• David Harrop

Can Architecture Be Used to Enforce Racism? Part 2. Opposition



The general thrust of my argument on why architecture cannot convey or represent demonstrable racism is as follows: inanimate objects are the subject, not the object of intention. A building or statue can be imbued with racial ideology and racist connotations; however, its simple existence does not constitute racism in of itself. A post-modernist, post-colonialist views contextualisation as the evidence of condemnation- the legacies of the dead past still carry a very living meaning regardless of changes to the socio-economic and political landscape. A statue of an early modern merchant will always carry echoes of the past and its all horrors in their eyes. Carried out to its furthest extent, many of the MPs and Lords whom ratified our constitution were involved financially and legally in the practise of the slave trade, so therefore our entire modern parliamentary democracy is steeped in the racism of long-dead chattel slavery. However, it is my view that it is anachronistic to interpret the physical legacies of the past in such a way, as we merely project our own ideologies onto the nearest canvas.


To claim that the architecture of a building exemplifies racism one must tackle the dialectical problem of what came first? Was the architecture influenced by racist thought, for a racist purpose? Or was the structure subsequently assigned racial properties or ideology? Or is the relationship more interdependent than that- is it dichotomous or cyclical or relational? This is a very complex analytical problem to solve. The issue of confederacy statues and Jim Crow laws in the southern states of the USA is an interesting case for this question. General Lee to many was a hero, to many he was an agent of evil. The existence of such disagreement and debate underlines the nature of architecture- that it is open for subjective interpretation. US tank battalion at the Battle of the Bulge flew the Confederate flag as a symbol of patriotic pride in their fight against fascism- their grandfathers had fought and died for the same flag. Therefore, to them the symbols of their confederate past are separated away from the actions of government (and by extension the racist legislation of the time) and are interpreted as merely an era of family history. This constitutes a bottom-up approach to racial questions- were the Jim Crow laws and the subsequent architecture that enforced them a top-down phenomena or were they bottom-up popular phenomena. Again, the lack of uniformity of opinion in society makes this a contentious and polemical debate.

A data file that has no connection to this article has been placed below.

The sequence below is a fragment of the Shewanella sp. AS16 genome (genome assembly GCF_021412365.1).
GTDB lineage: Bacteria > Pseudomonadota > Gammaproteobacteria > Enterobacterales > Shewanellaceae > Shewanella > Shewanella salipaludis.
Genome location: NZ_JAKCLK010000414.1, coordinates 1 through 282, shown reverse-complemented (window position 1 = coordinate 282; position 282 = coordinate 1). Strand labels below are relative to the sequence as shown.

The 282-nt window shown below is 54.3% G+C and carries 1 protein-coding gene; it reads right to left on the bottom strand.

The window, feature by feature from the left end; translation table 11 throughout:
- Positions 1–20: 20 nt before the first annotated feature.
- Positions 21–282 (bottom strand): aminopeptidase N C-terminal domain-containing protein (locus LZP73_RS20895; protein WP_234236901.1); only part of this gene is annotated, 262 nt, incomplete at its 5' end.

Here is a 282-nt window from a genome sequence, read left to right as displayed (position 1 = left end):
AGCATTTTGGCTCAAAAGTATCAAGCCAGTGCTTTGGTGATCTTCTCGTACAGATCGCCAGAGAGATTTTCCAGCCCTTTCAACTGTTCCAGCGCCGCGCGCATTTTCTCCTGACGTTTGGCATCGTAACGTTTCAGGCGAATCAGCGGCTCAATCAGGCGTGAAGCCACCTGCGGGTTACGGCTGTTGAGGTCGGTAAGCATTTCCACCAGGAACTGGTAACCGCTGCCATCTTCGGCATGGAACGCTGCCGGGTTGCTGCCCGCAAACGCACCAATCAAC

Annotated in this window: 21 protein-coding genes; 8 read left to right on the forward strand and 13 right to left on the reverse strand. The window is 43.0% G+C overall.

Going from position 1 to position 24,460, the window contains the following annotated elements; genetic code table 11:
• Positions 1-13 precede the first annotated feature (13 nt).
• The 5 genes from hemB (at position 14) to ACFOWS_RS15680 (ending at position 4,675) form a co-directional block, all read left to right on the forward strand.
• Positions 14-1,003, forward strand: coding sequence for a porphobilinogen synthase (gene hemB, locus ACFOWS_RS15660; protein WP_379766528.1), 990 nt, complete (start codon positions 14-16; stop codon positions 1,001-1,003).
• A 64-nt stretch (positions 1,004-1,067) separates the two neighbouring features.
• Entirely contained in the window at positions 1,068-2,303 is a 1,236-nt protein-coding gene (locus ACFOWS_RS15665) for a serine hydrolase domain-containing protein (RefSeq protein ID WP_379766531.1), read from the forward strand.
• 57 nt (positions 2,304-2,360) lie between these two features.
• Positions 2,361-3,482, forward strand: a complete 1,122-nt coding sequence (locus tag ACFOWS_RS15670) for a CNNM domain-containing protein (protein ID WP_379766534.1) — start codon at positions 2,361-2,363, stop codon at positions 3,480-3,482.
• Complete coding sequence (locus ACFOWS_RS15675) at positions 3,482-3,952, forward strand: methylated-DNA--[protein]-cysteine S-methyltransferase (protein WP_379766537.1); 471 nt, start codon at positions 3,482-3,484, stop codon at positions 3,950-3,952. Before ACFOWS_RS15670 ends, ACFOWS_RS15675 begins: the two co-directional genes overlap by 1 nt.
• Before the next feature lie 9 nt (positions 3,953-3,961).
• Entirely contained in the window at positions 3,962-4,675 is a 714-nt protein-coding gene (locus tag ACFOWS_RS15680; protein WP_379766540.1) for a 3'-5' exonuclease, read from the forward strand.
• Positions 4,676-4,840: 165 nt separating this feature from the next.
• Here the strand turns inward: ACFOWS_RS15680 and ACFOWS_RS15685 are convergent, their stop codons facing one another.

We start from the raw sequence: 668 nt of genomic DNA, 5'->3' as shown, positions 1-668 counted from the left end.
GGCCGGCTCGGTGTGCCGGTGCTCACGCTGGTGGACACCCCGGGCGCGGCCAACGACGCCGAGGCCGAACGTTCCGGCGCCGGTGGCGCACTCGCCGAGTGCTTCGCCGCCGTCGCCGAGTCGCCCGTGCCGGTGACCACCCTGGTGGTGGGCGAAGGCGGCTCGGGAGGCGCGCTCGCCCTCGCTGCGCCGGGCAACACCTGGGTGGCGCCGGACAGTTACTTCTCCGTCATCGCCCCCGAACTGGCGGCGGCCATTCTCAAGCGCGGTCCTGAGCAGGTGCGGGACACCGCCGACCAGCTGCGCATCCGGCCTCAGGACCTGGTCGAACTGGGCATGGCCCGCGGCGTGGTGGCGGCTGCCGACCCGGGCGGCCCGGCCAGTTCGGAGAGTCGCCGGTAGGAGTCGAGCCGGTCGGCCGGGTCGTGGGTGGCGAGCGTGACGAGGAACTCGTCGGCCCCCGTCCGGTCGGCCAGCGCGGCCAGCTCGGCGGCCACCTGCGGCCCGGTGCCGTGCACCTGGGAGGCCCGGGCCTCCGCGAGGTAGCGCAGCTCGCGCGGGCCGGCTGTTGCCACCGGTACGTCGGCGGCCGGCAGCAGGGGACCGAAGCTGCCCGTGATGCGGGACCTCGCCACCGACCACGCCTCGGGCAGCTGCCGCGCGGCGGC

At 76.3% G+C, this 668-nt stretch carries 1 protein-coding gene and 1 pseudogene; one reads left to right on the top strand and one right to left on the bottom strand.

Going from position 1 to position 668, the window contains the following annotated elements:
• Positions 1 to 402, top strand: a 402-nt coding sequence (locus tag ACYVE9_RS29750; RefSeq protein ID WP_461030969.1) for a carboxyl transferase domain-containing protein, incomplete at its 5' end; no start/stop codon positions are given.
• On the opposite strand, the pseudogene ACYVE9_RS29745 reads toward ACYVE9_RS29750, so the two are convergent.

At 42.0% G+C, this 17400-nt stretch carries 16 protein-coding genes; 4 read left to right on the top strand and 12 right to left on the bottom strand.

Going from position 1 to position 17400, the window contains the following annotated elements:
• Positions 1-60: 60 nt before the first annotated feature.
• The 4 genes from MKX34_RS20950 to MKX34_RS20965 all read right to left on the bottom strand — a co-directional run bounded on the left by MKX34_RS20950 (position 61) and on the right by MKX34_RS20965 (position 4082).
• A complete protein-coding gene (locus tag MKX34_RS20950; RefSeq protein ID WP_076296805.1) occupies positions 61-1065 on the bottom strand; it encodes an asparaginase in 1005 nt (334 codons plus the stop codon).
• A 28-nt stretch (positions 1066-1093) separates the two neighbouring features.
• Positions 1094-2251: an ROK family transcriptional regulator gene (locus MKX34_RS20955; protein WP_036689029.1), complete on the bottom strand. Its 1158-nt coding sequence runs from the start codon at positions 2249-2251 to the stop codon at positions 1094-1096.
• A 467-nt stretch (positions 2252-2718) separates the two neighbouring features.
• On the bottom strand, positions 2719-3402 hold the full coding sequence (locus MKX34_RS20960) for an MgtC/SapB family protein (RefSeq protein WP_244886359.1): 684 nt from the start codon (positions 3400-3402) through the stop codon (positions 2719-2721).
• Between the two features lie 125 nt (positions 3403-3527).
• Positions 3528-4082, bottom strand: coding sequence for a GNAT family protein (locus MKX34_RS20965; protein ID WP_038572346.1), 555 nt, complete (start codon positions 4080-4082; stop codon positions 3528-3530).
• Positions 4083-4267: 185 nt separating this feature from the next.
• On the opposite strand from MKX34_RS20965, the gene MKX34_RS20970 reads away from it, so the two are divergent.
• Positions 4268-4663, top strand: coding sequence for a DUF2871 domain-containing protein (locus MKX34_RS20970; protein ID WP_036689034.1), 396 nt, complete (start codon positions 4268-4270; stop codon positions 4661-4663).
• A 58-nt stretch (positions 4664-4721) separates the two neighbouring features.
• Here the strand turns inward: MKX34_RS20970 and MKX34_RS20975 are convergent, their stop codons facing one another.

Statues of confederate soldiers and politicians are subjectively interpretive symbols, in the same way that, for instance, the Westminster Parliament is. To an Indian lawyer, or an Egyptian officer, the British parliament was the physical embodiment of an oppressive imperial tyranny in the 1930s, despite also being a beacon of global democracy and liberalism to many in the west. This paradox demonstrates how architecture can mean different things to different people. Westminster was the home of liberal democracy, representing the hitherto unrepresented, yet it also ruled over countless millions of silent voices with an iron fist. To some it is seen as something to take pride in, even a symbol of national pride, but to others it is the physical remnant of the colonial age, a page that is in thorough need of being turned over. The neo-gothic style design of the Palace of Westminster reflects the way in which the Victorian political elite saw their role in society as tying the future to the past. Yet to a post-modernist, the association of gothic architecture with the time of rampant global imperialism condemns it to the same death as shared by those very empires. However, that ancient gothic-style building was the first forum in world history for the debate on abolition, where representatives from around the countries began their campaigns to, at first, end the trading of slaves, and then to formally abolish slavery throughout its extensive lands. Such legislative landmarks as the 1833 Slavery Abolition Act was the catalyst for identical campaigns across the globe. Therefore, the gothic exterior of the Palace at Westminster can be some be seen as the physical projection of colonialism, as well as the progenitor of the anti-slavery crusade.

I have pointed out several flaws in the idea that architecture cannot in of itself be intrinsic to racist events, and nor can it objectively perpetuate racist ideology. Such pejorative epithets are projected onto these inanimate objects. Yes, architecture can be a mechanism for racial ideology, and yet it can facilitate racist policies, but the dialectical relationship between man and his creations is not so clear cut as racist and anti-racist architecture. More specifically, architectural artefacts reflect the ebb and flow of cultural nuance, its brilliant diversity reflected the characters of the societies that built such monuments.